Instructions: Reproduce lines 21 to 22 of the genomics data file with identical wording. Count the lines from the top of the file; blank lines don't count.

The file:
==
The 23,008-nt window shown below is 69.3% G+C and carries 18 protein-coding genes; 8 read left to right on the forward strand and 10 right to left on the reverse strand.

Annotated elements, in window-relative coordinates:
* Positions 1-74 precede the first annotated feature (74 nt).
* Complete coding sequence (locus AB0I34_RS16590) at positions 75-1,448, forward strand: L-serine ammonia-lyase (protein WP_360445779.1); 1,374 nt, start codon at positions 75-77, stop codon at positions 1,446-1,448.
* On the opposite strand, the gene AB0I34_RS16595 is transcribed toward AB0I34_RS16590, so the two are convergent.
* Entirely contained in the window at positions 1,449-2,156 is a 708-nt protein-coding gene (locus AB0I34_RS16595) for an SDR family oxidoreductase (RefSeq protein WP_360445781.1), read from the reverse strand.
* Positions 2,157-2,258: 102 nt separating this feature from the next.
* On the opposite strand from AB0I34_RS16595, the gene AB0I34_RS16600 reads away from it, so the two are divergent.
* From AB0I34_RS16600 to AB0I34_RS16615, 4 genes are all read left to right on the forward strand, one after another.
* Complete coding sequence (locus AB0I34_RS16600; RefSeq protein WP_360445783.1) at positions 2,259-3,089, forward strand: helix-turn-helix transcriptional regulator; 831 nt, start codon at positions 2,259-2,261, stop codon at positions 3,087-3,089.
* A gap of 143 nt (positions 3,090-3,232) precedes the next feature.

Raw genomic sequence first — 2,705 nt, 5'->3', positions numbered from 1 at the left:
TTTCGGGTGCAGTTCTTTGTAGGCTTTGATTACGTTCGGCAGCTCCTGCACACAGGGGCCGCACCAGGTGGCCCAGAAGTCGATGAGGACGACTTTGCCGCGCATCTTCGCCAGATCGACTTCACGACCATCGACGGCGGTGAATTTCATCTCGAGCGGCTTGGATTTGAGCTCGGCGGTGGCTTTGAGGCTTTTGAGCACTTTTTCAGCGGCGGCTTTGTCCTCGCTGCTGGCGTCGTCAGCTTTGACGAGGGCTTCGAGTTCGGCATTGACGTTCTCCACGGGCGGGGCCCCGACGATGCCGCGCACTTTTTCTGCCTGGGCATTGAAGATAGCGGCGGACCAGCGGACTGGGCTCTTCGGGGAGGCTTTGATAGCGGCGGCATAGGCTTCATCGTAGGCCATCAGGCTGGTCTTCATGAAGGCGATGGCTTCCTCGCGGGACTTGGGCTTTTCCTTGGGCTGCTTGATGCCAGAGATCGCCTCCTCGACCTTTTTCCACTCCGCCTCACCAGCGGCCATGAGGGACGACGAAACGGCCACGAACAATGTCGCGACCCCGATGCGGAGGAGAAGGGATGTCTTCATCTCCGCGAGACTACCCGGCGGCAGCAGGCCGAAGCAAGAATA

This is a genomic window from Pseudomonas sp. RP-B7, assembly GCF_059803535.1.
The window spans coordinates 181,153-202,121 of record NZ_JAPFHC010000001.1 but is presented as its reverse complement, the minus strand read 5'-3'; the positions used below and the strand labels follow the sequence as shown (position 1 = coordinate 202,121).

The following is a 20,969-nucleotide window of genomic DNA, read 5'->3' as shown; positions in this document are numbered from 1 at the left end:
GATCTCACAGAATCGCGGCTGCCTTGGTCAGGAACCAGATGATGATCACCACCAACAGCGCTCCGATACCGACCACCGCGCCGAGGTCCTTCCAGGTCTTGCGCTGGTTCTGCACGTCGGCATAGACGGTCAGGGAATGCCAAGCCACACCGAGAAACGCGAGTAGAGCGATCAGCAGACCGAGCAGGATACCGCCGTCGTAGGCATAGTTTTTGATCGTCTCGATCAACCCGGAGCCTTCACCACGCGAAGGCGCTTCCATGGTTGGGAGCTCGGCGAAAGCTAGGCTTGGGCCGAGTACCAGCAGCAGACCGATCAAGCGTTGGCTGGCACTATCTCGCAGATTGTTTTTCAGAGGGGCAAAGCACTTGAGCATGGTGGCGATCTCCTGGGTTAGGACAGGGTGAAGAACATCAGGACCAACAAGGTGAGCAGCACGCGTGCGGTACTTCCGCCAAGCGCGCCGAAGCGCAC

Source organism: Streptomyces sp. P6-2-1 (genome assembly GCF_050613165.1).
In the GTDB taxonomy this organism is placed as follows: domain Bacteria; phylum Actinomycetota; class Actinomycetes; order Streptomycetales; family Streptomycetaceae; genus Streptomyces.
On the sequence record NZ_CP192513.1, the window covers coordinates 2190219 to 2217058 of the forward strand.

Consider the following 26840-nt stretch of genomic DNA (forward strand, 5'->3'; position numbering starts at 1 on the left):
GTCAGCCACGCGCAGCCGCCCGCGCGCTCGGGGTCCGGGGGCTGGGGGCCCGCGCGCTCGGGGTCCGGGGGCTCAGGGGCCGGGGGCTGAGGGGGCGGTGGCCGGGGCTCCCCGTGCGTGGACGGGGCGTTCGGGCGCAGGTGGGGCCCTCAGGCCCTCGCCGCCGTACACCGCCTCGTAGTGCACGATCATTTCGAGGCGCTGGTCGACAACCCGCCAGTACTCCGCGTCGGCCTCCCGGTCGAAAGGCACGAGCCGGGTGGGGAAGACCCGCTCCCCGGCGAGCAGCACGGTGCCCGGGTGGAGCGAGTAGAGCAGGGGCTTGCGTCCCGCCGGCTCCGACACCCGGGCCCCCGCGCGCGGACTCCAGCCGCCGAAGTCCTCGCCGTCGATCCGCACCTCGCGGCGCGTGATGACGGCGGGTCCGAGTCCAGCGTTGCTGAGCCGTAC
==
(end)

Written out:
Consider the following 26840-nt stretch of genomic DNA (forward strand, 5'->3'; position numbering starts at 1 on the left):
GTCAGCCACGCGCAGCCGCCCGCGCGCTCGGGGTCCGGGGGCTGGGGGCCCGCGCGCTCGGGGTCCGGGGGCTCAGGGGCCGGGGGCTGAGGGGGCGGTGGCCGGGGCTCCCCGTGCGTGGACGGGGCGTTCGGGCGCAGGTGGGGCCCTCAGGCCCTCGCCGCCGTACACCGCCTCGTAGTGCACGATCATTTCGAGGCGCTGGTCGACAACCCGCCAGTACTCCGCGTCGGCCTCCCGGTCGAAAGGCACGAGCCGGGTGGGGAAGACCCGCTCCCCGGCGAGCAGCACGGTGCCCGGGTGGAGCGAGTAGAGCAGGGGCTTGCGTCCCGCCGGCTCCGACACCCGGGCCCCCGCGCGCGGACTCCAGCCGCCGAAGTCCTCGCCGTCGATCCGCACCTCGCGGCGCGTGATGACGGCGGGTCCGAGTCCAGCGTTGCTGAGCCGTAC